Napoletango is an energetic show, full of delight and Italian joy-de-vivre, which fuses the clowning of Commedia Dell’Arte with the aesthetics of Pina Bausch. But take note: if you are looking for a masterclass in the art of tango, then you should probably look elsewhere.
There’s a story of sorts. The family Incoronato are passionate about tango dancing. They shriek about it at the top of their voices, dream about it in their sleep and even move along to its rhythms in the shower. The show is divided into thirty four different segments, charting the journey of the family from novices to fully fledged stage performers. In the hands of director Giancarlo Sepe, the Tango is a dance of longing, in all its ridiculous and ugly forms, rather than purely an exercise in technical prowess. Each of the segments recreate a tango in is played out in an unexpected setting. An old people’s tango sees the dancer’s weakened bodies shaking against each other. In the shower tango, the semi-naked bodies of the dancers bounce up and down desperately. Here it is not the sensuality but the humanity of the performers which shines through.
There’s a highly metatheatrical quality to the production; it explores the spirit of performance and the reasons why people perform rather than the subtleties of the tango itself. This is wonderfully reflected in Carlo De Marino’s set design. The wings are open so you can see every exit and entrance, and at points it’s possible to see various members of the technical crew walking around the side of stage. The design of the production’s first half consists of the grey wall, which is removed to reveal a mirror-lined stage space in the second half. The audience are made to star at themselves staring at the performers; later people even are dancing in the aisles with the sweating and enthusiastic cast.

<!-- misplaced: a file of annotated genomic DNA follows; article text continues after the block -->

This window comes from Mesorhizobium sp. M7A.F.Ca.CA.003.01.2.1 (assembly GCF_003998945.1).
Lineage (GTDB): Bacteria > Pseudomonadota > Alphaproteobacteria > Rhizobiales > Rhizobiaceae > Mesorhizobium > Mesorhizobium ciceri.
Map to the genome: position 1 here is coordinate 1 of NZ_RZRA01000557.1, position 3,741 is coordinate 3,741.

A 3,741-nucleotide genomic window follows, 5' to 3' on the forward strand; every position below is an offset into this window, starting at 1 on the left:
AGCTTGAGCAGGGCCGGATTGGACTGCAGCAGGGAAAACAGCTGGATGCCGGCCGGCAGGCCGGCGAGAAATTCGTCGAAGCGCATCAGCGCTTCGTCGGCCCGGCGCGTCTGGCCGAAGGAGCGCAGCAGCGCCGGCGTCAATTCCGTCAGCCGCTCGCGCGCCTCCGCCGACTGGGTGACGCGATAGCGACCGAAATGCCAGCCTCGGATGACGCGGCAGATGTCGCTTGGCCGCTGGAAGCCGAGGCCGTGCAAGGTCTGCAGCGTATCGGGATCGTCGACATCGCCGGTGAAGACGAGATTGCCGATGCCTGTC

The piece is strongest when it slips into darker territory. The leader of the company Concetta Incoronato, performed by Cristina Donadio, speaks and dances about the death of her son in the First World War. She holds a bunch of red roses which she throws at his ghost, who is thrashing around under a spotlight, producing tango-esque movements to a delirious accordion soundtrack. Scenes like these are heavily influenced by Pina Bausch, glorifying the different, strange and plain bizarre, the rawness of human yearning. The wobbling bodies of the performers, old and young, fat and thin, are united in the familiar/familial act of dancing together.
The production also draws from Italy’s rich history of Commedia Dell’Arte. The clownish and messy choreography sends up the pretentions of the smooth and sultry tango, robbing the dance of any sexual potency and delivering instead the more human theme of desire for unity through movement. There are plenty of Tango shows out there for the London audience – Tango Fire recently mounted at Sadler’s Wells comes to mind. This show does something laudably different. My only concern is that its marketing does not adequately reflect this, and more than a few audience members looked disgruntled that they did not see the spectacle of Argentine Tango they came for. This is a shame as the show as it stands is a strong one and likely to appeal both to lovers of avant-garde dance and to a more mainstream audience.